Rationale: MicroRNAs are known to influence the development of a variety of cancers. Previous studies revealed that miR-1291 has antiproliferative functions in cancer cells. Carnitine palmitoyltransferase 1C (CPT1C) has a vital role in mitochondrial energy metabolism and modulation of cancer cell proliferation. Since both miR-1291 and CPT1C regulate tumor cell metabolism and cancer progression, we hypothesized that they might be regulated synergistically. Methods: A series of cell phenotype indicators, such as BrdU, colony formation, cell cycle, ATP production, ROS accumulation and cell ability to resist metabolic stress, were performed to clarify the effects of miR-1291 and ERRα expression on tumor cell proliferation and metabolism. A xenograft tumor model was used to evaluate cell tumorigenesis. Meta-analysis and bioinformatic prediction were applied in the search for the bridge-link between miR-1291 and CPT1C. RT-qPCR, western-blot and IHC analysis were used for the detection of mRNA and protein expression. Luciferase assays and ChIP assays were conducted for in-depth mechanism studies. Results: The expression of miR-1291 inhibited growth and tumorigenesis as a result of modulation of metabolism. CPT1C expression was indirectly and negatively correlated with miR-1291 levels. ESRRA was identified as a prominent differentially expressed gene in both breast and pancreatic cancer samples, and estrogen-related receptor α (ERRα) was found to link miR-1291 and CPT1C. MiR-1291 targeted ERRα and CPT1C was identified as a newly described ERRα target gene. Moreover, ERRα was found to influence cancer cell metabolism and proliferation, consistent with the cellular changes caused by miR-1291. Conclusion: This study demonstrated the existence and mechanism of action of a novel miR-1291-ERRα-CPT1C cancer metabolism axis that may provide new insights and strategies for the development of miRNA-based therapies for malignant cancers.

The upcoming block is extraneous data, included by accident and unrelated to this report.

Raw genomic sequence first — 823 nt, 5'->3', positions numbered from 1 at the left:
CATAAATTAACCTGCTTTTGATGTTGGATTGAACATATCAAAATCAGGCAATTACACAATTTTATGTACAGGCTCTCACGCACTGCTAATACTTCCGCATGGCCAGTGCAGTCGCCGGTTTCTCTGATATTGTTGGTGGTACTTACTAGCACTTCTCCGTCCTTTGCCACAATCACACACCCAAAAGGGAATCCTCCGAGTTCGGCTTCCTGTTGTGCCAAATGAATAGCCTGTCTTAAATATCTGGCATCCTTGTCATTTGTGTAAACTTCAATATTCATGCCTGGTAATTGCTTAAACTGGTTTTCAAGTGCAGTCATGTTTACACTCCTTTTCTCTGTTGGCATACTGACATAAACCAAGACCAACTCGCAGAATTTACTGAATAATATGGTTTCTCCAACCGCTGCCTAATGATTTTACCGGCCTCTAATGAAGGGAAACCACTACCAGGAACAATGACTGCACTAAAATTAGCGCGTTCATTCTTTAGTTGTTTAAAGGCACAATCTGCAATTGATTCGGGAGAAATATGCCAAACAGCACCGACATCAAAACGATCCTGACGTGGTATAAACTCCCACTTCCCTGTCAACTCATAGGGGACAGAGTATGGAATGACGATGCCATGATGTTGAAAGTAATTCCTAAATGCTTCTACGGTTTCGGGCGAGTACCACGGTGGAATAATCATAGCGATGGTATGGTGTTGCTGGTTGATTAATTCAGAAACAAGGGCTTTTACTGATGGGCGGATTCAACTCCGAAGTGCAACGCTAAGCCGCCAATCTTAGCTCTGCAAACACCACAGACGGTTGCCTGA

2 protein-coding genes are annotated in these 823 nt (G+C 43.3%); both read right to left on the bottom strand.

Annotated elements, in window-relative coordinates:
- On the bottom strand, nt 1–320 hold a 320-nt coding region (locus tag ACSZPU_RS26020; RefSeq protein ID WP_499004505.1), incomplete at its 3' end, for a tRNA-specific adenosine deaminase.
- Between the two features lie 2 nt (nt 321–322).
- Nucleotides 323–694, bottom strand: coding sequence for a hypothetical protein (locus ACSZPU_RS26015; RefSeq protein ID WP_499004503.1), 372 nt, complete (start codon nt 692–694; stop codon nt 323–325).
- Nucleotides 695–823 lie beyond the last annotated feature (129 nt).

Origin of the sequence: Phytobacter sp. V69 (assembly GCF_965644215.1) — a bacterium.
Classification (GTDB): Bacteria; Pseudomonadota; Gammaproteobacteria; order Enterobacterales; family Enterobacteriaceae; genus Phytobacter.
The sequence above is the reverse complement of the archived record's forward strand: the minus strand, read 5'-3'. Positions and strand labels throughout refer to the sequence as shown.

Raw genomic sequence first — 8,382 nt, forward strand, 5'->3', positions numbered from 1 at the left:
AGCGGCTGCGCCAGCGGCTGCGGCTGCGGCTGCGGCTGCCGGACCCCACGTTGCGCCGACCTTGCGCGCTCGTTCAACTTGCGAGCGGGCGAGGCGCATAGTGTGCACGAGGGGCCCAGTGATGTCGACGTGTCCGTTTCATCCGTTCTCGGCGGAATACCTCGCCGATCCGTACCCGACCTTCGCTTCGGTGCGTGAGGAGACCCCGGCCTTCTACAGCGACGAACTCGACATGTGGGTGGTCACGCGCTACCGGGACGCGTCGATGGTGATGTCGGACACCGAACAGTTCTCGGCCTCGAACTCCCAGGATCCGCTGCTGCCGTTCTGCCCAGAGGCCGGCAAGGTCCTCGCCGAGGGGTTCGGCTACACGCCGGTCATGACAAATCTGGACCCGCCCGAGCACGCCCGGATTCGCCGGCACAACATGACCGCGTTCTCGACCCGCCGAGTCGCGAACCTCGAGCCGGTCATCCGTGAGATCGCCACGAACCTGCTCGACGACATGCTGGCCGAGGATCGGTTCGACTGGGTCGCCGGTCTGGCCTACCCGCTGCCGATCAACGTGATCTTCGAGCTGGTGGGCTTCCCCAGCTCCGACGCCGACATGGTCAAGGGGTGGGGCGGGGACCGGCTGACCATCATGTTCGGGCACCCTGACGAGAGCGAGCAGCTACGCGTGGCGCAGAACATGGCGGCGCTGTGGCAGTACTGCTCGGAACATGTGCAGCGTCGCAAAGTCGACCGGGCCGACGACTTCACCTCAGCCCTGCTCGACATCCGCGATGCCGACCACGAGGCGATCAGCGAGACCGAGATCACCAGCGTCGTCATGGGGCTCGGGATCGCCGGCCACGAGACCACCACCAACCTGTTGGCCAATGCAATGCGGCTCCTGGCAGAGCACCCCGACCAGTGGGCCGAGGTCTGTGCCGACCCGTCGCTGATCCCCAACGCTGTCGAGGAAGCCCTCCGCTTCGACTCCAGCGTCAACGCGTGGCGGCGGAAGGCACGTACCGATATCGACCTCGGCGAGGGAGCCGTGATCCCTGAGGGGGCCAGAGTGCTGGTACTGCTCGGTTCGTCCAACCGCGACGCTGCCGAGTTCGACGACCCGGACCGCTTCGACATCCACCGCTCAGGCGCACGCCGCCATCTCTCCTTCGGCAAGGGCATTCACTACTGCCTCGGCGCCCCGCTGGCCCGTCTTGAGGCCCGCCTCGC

- Carnitine palmitoyltransferase 1C
- Cell proliferation
- Estrogen-related receptor α
- Tumor metabolism
ASJC Scopus subject areas
- Medicine (miscellaneous)
- Pharmacology, Toxicology and Pharmaceutics (miscellaneous)